Lessons learned beyond four walls
I walk through the tall blades of green grass and breathe the fresh air. The sun is setting, casting colourful pink and orange light across the sky. My feet are grounded as my hair blows in the slight breeze. As I’m engaged with the natural atmosphere of the Grass Roots Family Farm, near Ferintosh, Alberta, it feels as though the chaos of my life has dissolved.
Being involved in the Spirit of the Land program has allowed me to experience a type of learning that is unique and vastly different from the rest of my courses. This may seem unconventional. However, that is why I’ve never taken a more valuable course.
The Spirit of the Land program sees students visit several local farms to learn about organic and permacultural practices; that is, working with the land, rather than against it. I’ve come to realize that the more peaceful moments we spend in nature, the more we feel connected to ourselves, our communities, and the beauty of the world.
While many of my peers have expressed their skepticism over the course content, which is based on reconciling our relationships with ecology and our community, I think the value and importance of this program cannot be fully understood unless one experiences it for themselves.
Through conversations with elders in the Indigenous community, I have learned that as university students, we have become less appreciative of the natural world and more disconnected in our relationships. Our friendships take place largely over social media platforms and much of our entertainment comes from Netflix, video games, and YouTube.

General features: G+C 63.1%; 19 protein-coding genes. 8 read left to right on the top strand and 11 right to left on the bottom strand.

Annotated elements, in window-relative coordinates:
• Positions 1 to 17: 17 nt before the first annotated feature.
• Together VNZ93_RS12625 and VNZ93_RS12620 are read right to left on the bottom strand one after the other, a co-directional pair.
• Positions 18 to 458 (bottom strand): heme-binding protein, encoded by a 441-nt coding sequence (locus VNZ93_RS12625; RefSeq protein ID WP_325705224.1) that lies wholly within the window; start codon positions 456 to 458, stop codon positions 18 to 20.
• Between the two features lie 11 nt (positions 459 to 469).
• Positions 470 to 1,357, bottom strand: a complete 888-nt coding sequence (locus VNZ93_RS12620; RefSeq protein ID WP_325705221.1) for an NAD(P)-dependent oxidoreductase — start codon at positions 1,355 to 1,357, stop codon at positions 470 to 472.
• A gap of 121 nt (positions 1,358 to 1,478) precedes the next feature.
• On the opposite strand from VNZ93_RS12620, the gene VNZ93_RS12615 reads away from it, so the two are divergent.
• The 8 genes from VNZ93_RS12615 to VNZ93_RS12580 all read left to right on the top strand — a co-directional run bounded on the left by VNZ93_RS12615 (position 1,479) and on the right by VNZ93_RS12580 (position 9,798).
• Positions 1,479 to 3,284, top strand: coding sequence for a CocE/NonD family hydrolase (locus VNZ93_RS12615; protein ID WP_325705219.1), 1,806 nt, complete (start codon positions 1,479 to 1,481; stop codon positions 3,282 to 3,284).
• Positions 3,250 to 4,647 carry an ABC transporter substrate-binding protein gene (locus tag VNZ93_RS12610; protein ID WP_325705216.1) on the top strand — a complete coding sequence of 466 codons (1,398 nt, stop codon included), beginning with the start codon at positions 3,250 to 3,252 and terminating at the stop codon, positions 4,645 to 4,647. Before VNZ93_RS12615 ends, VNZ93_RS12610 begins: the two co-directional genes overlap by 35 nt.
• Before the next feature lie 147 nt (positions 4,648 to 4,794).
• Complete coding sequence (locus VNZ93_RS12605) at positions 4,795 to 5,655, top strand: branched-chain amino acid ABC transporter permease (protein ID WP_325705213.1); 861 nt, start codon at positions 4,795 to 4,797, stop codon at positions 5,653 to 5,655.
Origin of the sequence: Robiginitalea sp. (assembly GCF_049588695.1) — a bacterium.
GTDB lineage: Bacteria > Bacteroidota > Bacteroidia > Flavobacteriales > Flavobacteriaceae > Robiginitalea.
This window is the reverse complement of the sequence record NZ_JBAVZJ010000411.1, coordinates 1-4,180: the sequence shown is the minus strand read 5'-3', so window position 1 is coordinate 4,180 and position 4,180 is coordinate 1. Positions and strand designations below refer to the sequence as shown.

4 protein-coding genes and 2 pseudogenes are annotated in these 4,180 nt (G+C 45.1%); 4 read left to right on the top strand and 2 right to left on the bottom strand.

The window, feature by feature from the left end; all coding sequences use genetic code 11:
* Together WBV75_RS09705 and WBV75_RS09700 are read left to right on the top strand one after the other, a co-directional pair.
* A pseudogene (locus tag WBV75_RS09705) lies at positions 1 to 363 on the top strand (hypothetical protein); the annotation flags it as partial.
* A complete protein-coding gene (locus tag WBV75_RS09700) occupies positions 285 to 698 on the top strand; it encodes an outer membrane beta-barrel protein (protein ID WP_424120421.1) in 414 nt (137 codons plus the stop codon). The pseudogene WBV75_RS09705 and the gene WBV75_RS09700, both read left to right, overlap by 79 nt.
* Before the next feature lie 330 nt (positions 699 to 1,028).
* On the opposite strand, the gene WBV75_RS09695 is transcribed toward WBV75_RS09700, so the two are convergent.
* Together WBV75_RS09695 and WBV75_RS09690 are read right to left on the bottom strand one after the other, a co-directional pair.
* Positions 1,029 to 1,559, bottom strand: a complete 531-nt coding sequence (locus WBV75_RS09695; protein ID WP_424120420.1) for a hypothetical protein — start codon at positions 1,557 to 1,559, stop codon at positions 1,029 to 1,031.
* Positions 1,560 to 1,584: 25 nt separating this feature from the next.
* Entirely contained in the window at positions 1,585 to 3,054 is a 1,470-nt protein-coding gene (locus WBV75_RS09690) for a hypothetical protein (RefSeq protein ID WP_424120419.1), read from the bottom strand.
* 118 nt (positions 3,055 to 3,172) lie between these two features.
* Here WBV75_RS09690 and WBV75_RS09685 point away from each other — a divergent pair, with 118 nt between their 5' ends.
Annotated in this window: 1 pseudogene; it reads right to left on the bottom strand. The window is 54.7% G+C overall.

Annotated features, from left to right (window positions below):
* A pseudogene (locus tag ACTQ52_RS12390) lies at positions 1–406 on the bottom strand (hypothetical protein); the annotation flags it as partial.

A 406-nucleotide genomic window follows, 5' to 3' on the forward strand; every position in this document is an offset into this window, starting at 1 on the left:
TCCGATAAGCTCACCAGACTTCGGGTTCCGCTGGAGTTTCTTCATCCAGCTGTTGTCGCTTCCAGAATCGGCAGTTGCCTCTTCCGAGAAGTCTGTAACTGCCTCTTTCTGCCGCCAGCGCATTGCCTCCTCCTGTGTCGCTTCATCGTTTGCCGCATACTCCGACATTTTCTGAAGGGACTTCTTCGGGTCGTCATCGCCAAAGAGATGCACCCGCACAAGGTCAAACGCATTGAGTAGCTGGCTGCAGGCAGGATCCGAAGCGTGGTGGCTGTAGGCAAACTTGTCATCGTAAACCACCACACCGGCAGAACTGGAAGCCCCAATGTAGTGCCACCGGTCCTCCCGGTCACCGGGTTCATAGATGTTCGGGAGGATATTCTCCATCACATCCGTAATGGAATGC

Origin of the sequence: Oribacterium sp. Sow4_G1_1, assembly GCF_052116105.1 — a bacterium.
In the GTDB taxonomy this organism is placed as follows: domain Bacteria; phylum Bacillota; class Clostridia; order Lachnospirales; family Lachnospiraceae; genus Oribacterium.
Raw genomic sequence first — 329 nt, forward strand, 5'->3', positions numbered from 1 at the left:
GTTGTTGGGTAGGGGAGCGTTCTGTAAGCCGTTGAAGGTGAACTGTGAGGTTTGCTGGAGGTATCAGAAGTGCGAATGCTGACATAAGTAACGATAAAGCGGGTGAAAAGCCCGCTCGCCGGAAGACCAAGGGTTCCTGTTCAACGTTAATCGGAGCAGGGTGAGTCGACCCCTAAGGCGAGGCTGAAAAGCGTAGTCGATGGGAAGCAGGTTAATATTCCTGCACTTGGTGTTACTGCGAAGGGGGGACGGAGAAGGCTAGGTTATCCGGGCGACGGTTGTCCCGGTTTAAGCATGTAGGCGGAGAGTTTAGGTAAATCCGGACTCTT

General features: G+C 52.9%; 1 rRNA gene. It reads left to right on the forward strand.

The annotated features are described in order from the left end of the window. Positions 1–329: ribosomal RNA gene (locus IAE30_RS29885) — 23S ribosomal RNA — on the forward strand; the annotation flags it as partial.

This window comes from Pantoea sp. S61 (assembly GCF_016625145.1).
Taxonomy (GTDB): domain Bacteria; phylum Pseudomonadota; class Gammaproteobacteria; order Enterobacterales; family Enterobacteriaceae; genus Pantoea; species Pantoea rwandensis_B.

We don’t need to force ourselves to completely divorce from today’s culture. I’ve visited many beautiful farms and met people with perspectives that I find challenging. We find common ground when we acknowledge that we’re all in the same ecosystem. I am guilty of being disconnected and ignorant, however, these experiences have shown me that we need to learn more about our interconnectedness.
I’ve begun to understand the importance of taking moments to pause, reflect, and acknowledge myself, while spending time outside. These revelations aren’t new, however. The benefits of connecting with the outdoors and nature are well documented.
As students, we are often so caught up in stress, life, and work, that we don’t take moments to pause and appreciate the world around us.
Spending time outside is good for our health. As the Huffington Post reports, fresh air can help boost your immune system, increase happiness, decrease stress, and act as an energizer.
National Geographic reports that a 15-minute walk through the woods causes “measurable changes in physiology”, according to Japanese researchers led by Yoshifumi Miyazaki at Chiba University.
The same article quotes David Strayer saying that “at the end of the day, we come out in nature not because the science says it does something to us, but because of how it makes us feel.”
I believe that is the root of everything – while scientific evidence can display the physical benefits, it is within ourselves to discover the rewarding feelings that come with spending time in the natural world.
The course has exposed my classmates and I to a kind of intelligence that can only be found in nature. Vivienne Simon, former director of the Centre for Psychology and Social Change at Harvard University and long term activist of sustainable living, said that she is “mindful of an intelligence that permeates everything, that is at the core of every cell that has existed since the birth of the universe.”